Shouldn’t I be able to buy silver and gold at market price?
You’ve done your research. You know that buying gold and silver is a good idea. You want to make sure that you buy at the right price. How do you make sure that the deal you found is legit? Just find the price of silver and gold online and go buy it, right? Unfortunately it’s not quite that simple.
You may have already discovered that to buy precious metals dealers usually charge more than market price. You might even find an advertisement where a dealer is selling below market price, all you have to do is sign up for something. It can get confusing.
Here we will simplify everything. What you need to learn first are a few terms used in the industry. Terms like spot price, premium and numismatics. When you understand these terms you will also have an idea about how the precious metal market work. This will help you get the best deal and you will be less likely to be taken advantage of by unethical dealers.
To begin with, let’s start with the basics in buying anything…
Why is anything worth what it is worth?
This might seem to be a crazy question, but I want you to really think about it. What is a gallon of gas or a gallon of milk worth? What is your smart phone or computer worth? What is your vehicle worth? What is your house worth? These questions affect the financial aspect of every part of our lives every day.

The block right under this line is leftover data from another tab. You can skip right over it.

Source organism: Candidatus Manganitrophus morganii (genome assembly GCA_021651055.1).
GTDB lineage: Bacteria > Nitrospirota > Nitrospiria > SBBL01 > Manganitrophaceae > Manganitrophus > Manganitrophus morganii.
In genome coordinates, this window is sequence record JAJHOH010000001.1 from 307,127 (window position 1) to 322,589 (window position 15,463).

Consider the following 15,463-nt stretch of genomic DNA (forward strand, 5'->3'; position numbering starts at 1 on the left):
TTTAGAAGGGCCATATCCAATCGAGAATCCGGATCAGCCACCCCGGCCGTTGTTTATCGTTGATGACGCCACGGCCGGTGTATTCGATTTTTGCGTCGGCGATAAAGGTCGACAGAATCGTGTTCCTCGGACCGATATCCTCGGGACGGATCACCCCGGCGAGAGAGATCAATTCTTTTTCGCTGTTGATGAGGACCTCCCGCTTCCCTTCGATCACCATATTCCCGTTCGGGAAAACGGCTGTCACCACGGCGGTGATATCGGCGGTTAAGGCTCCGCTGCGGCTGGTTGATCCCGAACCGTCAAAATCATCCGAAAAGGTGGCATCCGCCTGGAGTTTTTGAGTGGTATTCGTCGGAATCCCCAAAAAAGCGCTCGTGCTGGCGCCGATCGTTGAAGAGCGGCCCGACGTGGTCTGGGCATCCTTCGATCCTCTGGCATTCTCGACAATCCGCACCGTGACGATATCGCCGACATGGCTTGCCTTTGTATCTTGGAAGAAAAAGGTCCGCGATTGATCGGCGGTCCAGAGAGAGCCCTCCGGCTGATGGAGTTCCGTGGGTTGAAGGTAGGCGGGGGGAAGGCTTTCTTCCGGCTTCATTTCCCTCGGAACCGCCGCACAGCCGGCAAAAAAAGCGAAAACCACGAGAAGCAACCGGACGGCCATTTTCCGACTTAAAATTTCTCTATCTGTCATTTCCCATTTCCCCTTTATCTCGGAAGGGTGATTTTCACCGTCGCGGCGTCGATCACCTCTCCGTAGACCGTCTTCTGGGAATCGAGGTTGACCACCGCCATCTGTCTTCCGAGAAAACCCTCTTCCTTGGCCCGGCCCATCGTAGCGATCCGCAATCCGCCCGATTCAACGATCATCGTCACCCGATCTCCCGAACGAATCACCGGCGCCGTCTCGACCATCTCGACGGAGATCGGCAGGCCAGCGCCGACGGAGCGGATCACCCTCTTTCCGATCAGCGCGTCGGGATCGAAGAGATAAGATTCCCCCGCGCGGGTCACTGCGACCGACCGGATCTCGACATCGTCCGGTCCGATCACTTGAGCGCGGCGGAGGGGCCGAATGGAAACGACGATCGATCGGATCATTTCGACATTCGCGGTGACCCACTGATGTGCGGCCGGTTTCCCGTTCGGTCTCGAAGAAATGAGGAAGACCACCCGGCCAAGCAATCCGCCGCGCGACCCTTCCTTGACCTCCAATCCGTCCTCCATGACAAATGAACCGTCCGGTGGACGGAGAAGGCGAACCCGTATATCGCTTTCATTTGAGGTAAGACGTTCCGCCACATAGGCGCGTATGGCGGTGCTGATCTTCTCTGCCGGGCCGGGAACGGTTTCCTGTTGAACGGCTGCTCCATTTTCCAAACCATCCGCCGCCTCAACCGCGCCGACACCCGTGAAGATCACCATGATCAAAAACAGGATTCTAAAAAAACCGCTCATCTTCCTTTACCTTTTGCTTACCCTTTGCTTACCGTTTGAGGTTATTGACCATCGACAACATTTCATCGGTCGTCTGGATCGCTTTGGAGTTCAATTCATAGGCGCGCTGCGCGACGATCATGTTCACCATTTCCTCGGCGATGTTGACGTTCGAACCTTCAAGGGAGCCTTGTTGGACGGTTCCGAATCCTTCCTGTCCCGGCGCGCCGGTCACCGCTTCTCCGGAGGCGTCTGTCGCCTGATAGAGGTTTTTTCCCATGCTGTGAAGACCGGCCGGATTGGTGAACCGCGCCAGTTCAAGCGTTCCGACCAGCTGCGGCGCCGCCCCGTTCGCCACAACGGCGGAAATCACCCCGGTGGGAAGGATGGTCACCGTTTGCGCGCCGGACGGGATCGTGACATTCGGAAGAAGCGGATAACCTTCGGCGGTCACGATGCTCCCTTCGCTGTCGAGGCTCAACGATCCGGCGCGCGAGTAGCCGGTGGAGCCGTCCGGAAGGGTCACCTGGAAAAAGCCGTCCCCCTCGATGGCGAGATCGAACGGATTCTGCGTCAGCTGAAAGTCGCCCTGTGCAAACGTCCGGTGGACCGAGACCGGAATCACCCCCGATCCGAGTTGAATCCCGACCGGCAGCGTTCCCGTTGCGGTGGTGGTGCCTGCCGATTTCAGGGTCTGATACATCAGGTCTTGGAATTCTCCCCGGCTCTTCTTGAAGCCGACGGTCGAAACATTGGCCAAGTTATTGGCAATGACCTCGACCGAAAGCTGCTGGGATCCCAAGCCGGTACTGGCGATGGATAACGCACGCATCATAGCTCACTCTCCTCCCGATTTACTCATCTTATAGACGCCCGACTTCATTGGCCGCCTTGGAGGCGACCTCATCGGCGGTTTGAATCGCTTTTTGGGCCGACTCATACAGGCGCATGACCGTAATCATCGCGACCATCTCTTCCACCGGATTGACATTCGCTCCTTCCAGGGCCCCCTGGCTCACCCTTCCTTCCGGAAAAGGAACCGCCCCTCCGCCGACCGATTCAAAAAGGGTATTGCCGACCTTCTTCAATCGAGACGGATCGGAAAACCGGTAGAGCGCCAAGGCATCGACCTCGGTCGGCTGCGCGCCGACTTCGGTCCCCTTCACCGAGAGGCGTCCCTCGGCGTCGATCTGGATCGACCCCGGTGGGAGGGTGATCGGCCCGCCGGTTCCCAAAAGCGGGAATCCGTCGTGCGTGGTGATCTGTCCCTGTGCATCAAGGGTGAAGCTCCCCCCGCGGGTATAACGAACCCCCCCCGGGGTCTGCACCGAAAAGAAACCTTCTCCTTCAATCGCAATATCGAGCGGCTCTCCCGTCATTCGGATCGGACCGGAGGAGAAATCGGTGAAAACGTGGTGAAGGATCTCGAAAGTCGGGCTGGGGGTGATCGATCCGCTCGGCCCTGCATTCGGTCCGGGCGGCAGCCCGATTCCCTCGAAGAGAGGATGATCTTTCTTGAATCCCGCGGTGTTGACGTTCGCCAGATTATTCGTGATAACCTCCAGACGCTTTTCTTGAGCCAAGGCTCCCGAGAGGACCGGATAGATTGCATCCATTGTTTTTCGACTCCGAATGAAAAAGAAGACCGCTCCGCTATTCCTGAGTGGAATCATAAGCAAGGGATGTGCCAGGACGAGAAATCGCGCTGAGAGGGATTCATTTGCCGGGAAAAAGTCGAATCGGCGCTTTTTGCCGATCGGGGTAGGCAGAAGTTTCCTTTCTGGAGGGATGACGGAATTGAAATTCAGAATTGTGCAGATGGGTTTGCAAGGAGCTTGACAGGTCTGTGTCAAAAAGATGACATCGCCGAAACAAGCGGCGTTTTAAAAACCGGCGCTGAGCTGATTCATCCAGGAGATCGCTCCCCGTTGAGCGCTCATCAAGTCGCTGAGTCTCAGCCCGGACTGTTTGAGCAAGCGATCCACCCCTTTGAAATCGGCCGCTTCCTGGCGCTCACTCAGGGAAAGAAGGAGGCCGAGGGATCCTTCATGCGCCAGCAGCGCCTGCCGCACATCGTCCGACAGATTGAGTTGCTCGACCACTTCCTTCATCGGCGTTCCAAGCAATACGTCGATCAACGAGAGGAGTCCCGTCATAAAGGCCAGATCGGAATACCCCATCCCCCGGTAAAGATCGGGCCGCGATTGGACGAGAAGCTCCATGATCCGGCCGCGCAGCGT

The real secret to any items value is really rather simple: In a free market everything you can buy or sell is worth what someone is willing to pay for that item.
Think about it. I didn’t say it is worth what you want to pay for an item, but it is worth what someone is willing to pay for that item. You may want to buy a gallon of gas for a nickel a gallon, but you need the gas so you can drive to work, so you are willing to pay the price at the pump. If the price goes up too high though, you might reduce your need for gas by driving less or getting a more fuel efficient vehicle.
Factors that change what someone is willing to pay for an item include both the human effort required to supply the item and the demand that exists for that item. So prices for any item you buy can change based on either end of this equation. Remember this equation, it can help you with anything that you buy or sell, including precious metals:
Item Cost = (Cost of Supply) x (Market Demand)
To illustrate this formula consider a glass of water. Water is something that you need to live. This should make water very valuable. Except water is typically abundant where we live.